Between-session rehearsal/retrieval exercises focused upon consolidating non-fear learning gained from exposures by prompting reflection of expectancy violation and rehearsal of the inhibitory association between the conditioned stimulus (i.e., spider) and unconditioned stimulus (e.g., bite/attack).
Behavioral: Mental Rehearsal
After each exposure session, participants complete three rehearsal/retrieval exercises that involve viewing images of spiders and completing multiple-choice and free-response questions. Exercises involve retrieving information specific to the spider exposures, reflecting on the experience, and highlighting expectancy violation (i.e., that the participant's feared outcome did not occur).
Other Name: mental retrieval

Behavioral: Exposure
All participants complete two exposure sessions. The first set of exposures consists of ten 30-second trials hovering one's hand 3 inches over a live tarantula. The second set of exposures consists of ten 30-second trials placing one's hand inside the spider's terrarium with all five fingertips touching the bottom.

Active Comparator: Control Rehearsal
Between-session rehearsal/retrieval exercises focused upon an unrelated, recent academic experience.
Behavioral: Exposure
All participants complete two exposure sessions. The first set of exposures consists of ten 30-second trials hovering one's hand 3 inches over a live tarantula. The second set of exposures consists of ten 30-second trials placing one's hand inside the spider's terrarium with all five fingertips touching the bottom.




Primary Outcome Measures :
  1. Spider Phobia Questionnaire (SPQ; Klorman et al, 1974) [ Time Frame: Change from baseline to post-treatment (i.e., 8-10 days) ]
    31-item true/false questionnaire assessing symptoms of arachnophobia. Scores range from 0 to 31, with greater scores representing greater fear of spiders. Spider phobic individuals have obtained mean scores of 23.20 (SD = 2.90) and 23.76 (SD = 3.80) on the SPQ (Klorman et al, 1974; Murris & Merckelbach, 1996).

  2. Behavioral Approach Test (BAT) steps [ Time Frame: Change from baseline to post-treatment (i.e., 8-10 days) ]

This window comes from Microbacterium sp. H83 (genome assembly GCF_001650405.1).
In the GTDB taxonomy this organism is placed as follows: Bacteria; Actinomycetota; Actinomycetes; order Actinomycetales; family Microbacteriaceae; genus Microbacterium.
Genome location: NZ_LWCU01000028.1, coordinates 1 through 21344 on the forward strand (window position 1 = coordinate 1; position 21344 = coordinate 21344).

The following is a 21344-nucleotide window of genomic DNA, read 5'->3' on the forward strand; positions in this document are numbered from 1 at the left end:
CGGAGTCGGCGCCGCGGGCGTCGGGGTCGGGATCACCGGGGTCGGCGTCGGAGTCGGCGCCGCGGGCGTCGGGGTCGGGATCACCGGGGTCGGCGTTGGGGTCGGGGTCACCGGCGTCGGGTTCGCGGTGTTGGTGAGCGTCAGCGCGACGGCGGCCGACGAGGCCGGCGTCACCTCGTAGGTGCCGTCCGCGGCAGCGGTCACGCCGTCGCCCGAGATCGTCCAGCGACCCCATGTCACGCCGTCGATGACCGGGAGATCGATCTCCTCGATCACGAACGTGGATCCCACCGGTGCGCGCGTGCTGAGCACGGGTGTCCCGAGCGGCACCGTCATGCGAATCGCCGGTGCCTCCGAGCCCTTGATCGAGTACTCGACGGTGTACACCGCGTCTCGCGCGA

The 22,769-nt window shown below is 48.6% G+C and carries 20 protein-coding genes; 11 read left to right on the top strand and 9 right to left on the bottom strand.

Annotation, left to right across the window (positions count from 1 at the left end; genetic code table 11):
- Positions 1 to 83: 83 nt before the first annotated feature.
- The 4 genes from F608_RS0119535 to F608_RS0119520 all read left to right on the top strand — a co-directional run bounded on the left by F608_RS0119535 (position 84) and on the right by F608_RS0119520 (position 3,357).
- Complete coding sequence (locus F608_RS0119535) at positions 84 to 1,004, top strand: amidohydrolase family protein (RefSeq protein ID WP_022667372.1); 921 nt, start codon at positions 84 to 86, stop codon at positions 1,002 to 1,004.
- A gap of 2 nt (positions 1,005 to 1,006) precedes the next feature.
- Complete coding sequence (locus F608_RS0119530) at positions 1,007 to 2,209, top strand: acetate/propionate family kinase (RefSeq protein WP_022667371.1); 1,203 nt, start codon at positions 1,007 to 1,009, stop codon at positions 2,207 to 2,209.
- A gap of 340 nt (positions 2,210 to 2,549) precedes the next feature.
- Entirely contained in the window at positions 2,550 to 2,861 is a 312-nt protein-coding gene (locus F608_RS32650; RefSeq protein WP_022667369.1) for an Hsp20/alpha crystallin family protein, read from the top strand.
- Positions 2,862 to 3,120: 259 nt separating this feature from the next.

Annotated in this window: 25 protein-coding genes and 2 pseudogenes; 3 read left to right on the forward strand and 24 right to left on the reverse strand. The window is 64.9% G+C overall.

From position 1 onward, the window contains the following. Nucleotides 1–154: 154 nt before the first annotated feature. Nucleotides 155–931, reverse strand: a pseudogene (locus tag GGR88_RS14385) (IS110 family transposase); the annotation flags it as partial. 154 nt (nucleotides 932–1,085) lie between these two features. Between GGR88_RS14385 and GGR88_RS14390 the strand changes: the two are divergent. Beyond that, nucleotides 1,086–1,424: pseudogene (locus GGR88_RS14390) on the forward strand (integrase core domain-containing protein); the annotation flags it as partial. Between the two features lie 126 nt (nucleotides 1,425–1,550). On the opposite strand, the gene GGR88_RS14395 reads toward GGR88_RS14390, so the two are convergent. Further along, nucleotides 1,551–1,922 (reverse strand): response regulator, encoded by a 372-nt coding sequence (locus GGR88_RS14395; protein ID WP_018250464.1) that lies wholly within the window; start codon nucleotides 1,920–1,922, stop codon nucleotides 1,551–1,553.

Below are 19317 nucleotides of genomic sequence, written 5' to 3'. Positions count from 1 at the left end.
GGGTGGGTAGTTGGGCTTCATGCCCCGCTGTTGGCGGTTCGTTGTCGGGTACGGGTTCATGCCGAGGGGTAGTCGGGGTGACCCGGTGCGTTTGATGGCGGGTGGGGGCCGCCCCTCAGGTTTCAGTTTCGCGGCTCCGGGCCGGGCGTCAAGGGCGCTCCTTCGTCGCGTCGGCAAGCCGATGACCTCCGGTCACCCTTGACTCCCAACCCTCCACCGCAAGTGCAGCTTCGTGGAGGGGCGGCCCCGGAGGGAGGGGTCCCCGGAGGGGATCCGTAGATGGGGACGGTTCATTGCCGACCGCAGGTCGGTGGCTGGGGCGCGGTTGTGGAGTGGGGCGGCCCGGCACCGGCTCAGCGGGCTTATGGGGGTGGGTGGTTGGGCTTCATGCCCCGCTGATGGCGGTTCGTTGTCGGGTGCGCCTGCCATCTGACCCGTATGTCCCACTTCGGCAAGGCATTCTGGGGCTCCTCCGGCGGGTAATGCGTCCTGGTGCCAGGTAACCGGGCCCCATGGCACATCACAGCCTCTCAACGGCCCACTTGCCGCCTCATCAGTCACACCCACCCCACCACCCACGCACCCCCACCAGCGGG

Number of test steps fully completed

  3. SCR anticipation [ Time Frame: Change from baseline to post-treatment (i.e., 8-10 days) ]
    Change in SCR from baseline to BAT anticipation

  4. SCR across BAT steps [ Time Frame: Change from baseline to post-treatment (i.e., 8-10 days) ]
    SCR during each 30-second test step fully completed

  5. Confidence ratings [ Time Frame: Change from baseline to post-treatment (i.e., 8-10 days) ]
    Repeated confidence ratings on a scale from 0 (no confidence) to 100 (complete confidence) recorded throughout BAT

  6. Distress ratings [ Time Frame: Change from baseline to post-treatment (i.e., 8-10 days) ]
    Repeated anticipatory and maximum distress ratings on a scale from 0 (no distress) to 100 (severe distress) recorded throughout BAT


Secondary Outcome Measures :
  1. Depression Anxiety Stress Scales (DASS-21; Lovibond & Lovibond, 1995) [ Time Frame: Baseline ]
    21-item self-report measure that assesses severity of symptoms of depression, anxiety, and stress. We use scores on the Stress subscale, which consists of 7 items measuring chronic non-specific arousal (e.g., difficulty relaxing, nervous energy, agitation, irritability). The minimum score on this subscale is 0 and the maximum score is 42 (0-14 = normal, 15-18 = mild, 19-25 = moderate, 26-33 = severe, 34+ = extremely severe).